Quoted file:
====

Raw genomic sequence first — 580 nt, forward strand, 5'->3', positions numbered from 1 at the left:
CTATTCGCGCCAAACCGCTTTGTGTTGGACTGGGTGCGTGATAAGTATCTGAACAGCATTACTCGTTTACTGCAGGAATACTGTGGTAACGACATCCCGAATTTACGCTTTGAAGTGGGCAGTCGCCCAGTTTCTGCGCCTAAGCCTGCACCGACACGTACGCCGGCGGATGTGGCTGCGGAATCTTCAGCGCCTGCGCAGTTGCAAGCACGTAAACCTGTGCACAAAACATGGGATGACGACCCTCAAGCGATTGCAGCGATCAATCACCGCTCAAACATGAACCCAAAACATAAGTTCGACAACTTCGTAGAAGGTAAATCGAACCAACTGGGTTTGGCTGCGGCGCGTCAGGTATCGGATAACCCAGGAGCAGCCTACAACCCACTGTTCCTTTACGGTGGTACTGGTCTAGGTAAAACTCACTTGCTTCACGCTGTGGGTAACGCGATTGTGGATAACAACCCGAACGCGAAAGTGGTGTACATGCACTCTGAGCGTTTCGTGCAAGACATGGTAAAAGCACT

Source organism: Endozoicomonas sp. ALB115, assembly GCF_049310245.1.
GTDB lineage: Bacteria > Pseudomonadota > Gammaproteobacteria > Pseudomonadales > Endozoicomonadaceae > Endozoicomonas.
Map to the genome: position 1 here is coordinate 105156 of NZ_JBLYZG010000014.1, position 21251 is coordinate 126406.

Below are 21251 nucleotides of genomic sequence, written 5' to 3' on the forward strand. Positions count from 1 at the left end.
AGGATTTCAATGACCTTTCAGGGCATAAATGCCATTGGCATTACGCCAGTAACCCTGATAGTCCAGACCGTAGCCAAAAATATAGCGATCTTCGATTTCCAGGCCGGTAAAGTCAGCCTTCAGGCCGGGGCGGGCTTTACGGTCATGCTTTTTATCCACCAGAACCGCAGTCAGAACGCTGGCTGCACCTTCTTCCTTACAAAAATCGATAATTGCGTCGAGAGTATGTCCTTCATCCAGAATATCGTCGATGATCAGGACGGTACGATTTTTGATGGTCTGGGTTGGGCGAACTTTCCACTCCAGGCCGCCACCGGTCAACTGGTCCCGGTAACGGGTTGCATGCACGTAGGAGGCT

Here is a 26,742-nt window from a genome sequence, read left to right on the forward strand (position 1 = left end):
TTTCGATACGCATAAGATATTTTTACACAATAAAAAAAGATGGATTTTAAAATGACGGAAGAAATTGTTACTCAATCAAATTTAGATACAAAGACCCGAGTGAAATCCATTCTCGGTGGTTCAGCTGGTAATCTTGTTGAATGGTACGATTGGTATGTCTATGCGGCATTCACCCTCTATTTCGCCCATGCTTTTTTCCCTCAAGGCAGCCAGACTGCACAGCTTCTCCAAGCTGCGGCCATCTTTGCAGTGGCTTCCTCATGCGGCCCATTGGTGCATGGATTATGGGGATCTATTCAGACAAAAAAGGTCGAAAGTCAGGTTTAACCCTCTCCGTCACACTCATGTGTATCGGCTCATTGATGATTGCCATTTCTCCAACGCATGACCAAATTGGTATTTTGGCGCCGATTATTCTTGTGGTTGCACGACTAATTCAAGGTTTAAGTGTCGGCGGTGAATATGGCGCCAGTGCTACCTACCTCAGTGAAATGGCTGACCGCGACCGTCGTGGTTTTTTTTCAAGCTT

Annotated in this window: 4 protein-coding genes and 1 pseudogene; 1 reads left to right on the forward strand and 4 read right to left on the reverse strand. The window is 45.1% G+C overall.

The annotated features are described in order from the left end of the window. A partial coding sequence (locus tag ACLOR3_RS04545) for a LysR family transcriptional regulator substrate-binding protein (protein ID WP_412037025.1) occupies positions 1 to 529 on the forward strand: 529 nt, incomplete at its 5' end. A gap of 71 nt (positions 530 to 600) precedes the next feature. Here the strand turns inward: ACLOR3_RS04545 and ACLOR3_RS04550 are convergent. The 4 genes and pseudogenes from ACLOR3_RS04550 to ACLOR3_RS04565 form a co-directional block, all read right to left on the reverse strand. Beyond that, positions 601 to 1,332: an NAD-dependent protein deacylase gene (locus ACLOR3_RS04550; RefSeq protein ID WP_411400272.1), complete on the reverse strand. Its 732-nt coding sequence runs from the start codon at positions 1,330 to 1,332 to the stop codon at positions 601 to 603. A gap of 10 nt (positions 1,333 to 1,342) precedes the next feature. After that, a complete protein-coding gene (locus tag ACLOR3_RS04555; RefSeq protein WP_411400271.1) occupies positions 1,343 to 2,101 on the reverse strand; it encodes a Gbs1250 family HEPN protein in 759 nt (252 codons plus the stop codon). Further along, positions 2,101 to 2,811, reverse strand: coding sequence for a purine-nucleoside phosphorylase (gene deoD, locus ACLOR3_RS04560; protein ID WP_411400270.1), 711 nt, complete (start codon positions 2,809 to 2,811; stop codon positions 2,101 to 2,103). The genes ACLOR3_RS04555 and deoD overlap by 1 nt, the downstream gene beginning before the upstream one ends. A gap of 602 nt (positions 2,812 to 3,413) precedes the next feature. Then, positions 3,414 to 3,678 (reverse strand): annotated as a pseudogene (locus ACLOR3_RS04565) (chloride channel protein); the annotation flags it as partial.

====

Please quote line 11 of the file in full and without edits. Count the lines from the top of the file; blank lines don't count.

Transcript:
The annotated features are described in order from the left end of the window. A partial coding sequence (locus tag ACLOR3_RS04545) for a LysR family transcriptional regulator substrate-binding protein (protein ID WP_412037025.1) occupies positions 1 to 529 on the forward strand: 529 nt, incomplete at its 5' end. A gap of 71 nt (positions 530 to 600) precedes the next feature. Here the strand turns inward: ACLOR3_RS04545 and ACLOR3_RS04550 are convergent. The 4 genes and pseudogenes from ACLOR3_RS04550 to ACLOR3_RS04565 form a co-directional block, all read right to left on the reverse strand. Beyond that, positions 601 to 1,332: an NAD-dependent protein deacylase gene (locus ACLOR3_RS04550; RefSeq protein ID WP_411400272.1), complete on the reverse strand. Its 732-nt coding sequence runs from the start codon at positions 1,330 to 1,332 to the stop codon at positions 601 to 603. A gap of 10 nt (positions 1,333 to 1,342) precedes the next feature. After that, a complete protein-coding gene (locus tag ACLOR3_RS04555; RefSeq protein WP_411400271.1) occupies positions 1,343 to 2,101 on the reverse strand; it encodes a Gbs1250 family HEPN protein in 759 nt (252 codons plus the stop codon). Further along, positions 2,101 to 2,811, reverse strand: coding sequence for a purine-nucleoside phosphorylase (gene deoD, locus ACLOR3_RS04560; protein ID WP_411400270.1), 711 nt, complete (start codon positions 2,809 to 2,811; stop codon positions 2,101 to 2,103). The genes ACLOR3_RS04555 and deoD overlap by 1 nt, the downstream gene beginning before the upstream one ends. A gap of 602 nt (positions 2,812 to 3,413) precedes the next feature. Then, positions 3,414 to 3,678 (reverse strand): annotated as a pseudogene (locus ACLOR3_RS04565) (chloride channel protein); the annotation flags it as partial.